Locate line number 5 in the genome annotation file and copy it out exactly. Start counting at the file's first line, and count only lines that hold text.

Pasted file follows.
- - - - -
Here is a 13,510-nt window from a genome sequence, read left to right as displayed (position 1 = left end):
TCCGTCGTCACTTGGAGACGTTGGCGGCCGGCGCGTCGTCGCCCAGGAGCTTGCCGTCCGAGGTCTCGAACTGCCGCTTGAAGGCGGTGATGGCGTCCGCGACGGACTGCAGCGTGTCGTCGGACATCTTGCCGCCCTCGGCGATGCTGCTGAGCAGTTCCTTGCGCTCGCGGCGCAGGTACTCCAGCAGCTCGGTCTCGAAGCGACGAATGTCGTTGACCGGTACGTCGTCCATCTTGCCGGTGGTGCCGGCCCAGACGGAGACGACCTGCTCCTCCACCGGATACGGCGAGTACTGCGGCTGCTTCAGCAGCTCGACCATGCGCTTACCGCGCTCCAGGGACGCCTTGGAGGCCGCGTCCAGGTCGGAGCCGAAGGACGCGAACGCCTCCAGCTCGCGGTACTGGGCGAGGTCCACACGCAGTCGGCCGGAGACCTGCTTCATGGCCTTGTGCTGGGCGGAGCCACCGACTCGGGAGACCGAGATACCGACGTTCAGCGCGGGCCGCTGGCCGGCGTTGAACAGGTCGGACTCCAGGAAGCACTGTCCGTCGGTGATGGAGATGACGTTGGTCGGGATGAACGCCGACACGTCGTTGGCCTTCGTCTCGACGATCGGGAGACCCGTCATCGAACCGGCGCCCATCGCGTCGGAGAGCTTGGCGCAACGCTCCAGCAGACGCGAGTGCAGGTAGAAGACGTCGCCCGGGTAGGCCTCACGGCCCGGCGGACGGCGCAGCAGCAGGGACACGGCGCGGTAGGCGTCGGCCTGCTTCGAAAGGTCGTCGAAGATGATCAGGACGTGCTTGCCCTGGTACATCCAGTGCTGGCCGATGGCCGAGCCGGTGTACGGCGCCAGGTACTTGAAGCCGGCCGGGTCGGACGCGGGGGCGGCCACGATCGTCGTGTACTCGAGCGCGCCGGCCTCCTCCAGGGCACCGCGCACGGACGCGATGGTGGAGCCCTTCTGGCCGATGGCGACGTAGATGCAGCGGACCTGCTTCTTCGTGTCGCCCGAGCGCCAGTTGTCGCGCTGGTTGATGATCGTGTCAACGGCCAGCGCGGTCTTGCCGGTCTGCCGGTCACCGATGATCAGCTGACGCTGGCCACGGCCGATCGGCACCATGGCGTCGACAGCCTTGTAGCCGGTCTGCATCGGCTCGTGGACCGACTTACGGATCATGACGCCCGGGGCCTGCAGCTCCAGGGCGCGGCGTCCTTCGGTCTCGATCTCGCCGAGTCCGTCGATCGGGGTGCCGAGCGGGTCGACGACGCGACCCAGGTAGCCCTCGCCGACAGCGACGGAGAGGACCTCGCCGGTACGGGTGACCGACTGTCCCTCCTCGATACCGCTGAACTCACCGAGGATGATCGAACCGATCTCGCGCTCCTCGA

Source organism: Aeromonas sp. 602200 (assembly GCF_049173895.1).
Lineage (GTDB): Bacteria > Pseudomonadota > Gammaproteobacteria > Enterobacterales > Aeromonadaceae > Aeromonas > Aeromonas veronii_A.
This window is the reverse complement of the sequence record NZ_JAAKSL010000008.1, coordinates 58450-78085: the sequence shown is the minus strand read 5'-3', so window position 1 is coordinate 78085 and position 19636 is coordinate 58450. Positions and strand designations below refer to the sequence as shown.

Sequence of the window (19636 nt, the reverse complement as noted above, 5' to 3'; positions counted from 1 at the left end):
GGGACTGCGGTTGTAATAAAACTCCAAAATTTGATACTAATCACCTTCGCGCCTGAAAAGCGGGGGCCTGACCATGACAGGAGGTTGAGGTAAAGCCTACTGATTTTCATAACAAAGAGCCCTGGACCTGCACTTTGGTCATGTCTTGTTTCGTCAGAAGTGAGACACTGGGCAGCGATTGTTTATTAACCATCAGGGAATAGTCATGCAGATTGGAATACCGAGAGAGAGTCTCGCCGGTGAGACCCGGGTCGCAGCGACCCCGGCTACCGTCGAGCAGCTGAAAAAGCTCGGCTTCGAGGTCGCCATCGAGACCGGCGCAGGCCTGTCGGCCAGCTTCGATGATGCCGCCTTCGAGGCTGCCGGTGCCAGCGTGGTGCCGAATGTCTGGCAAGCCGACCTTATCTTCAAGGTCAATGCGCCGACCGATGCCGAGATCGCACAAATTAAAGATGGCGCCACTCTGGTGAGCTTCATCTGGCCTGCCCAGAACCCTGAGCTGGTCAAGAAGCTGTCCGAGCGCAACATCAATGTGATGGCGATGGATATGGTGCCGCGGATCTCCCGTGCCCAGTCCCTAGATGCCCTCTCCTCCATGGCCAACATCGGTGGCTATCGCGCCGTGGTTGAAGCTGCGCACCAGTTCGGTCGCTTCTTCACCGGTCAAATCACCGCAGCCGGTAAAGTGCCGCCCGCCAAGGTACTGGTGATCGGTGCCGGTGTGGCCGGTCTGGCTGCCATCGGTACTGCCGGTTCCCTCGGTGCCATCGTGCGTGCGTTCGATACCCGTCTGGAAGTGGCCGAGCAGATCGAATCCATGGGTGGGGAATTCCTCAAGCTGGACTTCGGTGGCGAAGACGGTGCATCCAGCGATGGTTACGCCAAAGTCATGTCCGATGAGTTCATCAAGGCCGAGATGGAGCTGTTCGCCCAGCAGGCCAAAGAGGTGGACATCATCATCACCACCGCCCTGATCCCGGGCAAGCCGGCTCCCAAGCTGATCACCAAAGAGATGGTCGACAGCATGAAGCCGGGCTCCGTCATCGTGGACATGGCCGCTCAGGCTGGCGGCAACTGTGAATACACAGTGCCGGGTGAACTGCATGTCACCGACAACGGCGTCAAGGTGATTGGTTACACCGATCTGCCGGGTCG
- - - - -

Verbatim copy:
This window is the reverse complement of the sequence record NZ_JAAKSL010000008.1, coordinates 58450-78085: the sequence shown is the minus strand read 5'-3', so window position 1 is coordinate 78085 and position 19636 is coordinate 58450. Positions and strand designations below refer to the sequence as shown.